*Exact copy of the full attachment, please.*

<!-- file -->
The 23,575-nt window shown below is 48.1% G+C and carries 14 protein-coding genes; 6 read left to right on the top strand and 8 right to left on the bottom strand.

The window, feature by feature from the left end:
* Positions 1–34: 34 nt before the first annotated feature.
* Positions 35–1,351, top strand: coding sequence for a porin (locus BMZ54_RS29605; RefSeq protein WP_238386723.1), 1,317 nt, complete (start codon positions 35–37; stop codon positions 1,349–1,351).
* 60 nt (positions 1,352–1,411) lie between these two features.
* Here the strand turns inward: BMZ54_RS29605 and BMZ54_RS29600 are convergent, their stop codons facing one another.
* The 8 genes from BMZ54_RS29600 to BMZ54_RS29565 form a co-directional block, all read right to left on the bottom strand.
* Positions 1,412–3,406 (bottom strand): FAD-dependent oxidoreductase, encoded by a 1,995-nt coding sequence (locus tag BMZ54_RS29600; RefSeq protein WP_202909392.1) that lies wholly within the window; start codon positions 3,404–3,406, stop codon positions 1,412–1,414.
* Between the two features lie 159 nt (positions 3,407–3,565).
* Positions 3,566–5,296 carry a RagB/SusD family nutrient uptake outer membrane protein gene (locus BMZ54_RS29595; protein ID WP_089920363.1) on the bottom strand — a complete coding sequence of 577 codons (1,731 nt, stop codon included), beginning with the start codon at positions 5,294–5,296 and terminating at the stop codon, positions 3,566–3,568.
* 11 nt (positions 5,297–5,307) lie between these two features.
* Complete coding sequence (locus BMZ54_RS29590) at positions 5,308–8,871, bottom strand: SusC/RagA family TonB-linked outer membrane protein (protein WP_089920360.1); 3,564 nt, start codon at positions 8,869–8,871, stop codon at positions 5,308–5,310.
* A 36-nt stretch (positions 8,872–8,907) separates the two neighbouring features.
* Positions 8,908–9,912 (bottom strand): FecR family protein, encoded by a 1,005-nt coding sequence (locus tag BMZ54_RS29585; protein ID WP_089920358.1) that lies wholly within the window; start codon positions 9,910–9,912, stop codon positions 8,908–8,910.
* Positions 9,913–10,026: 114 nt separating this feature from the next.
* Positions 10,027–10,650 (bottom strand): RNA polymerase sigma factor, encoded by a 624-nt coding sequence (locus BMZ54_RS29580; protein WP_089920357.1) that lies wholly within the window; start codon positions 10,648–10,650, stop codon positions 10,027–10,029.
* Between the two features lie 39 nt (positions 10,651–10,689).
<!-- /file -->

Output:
The 23,575-nt window shown below is 48.1% G+C and carries 14 protein-coding genes; 6 read left to right on the top strand and 8 right to left on the bottom strand.

The window, feature by feature from the left end:
* Positions 1–34: 34 nt before the first annotated feature.
* Positions 35–1,351, top strand: coding sequence for a porin (locus BMZ54_RS29605; RefSeq protein WP_238386723.1), 1,317 nt, complete (start codon positions 35–37; stop codon positions 1,349–1,351).
* 60 nt (positions 1,352–1,411) lie between these two features.
* Here the strand turns inward: BMZ54_RS29605 and BMZ54_RS29600 are convergent, their stop codons facing one another.
* The 8 genes from BMZ54_RS29600 to BMZ54_RS29565 form a co-directional block, all read right to left on the bottom strand.
* Positions 1,412–3,406 (bottom strand): FAD-dependent oxidoreductase, encoded by a 1,995-nt coding sequence (locus tag BMZ54_RS29600; RefSeq protein WP_202909392.1) that lies wholly within the window; start codon positions 3,404–3,406, stop codon positions 1,412–1,414.
* Between the two features lie 159 nt (positions 3,407–3,565).
* Positions 3,566–5,296 carry a RagB/SusD family nutrient uptake outer membrane protein gene (locus BMZ54_RS29595; protein ID WP_089920363.1) on the bottom strand — a complete coding sequence of 577 codons (1,731 nt, stop codon included), beginning with the start codon at positions 5,294–5,296 and terminating at the stop codon, positions 3,566–3,568.
* 11 nt (positions 5,297–5,307) lie between these two features.
* Complete coding sequence (locus BMZ54_RS29590) at positions 5,308–8,871, bottom strand: SusC/RagA family TonB-linked outer membrane protein (protein WP_089920360.1); 3,564 nt, start codon at positions 8,869–8,871, stop codon at positions 5,308–5,310.
* A 36-nt stretch (positions 8,872–8,907) separates the two neighbouring features.
* Positions 8,908–9,912 (bottom strand): FecR family protein, encoded by a 1,005-nt coding sequence (locus tag BMZ54_RS29585; protein ID WP_089920358.1) that lies wholly within the window; start codon positions 9,910–9,912, stop codon positions 8,908–8,910.
* Positions 9,913–10,026: 114 nt separating this feature from the next.
* Positions 10,027–10,650 (bottom strand): RNA polymerase sigma factor, encoded by a 624-nt coding sequence (locus BMZ54_RS29580; protein WP_089920357.1) that lies wholly within the window; start codon positions 10,648–10,650, stop codon positions 10,027–10,029.
* Between the two features lie 39 nt (positions 10,651–10,689).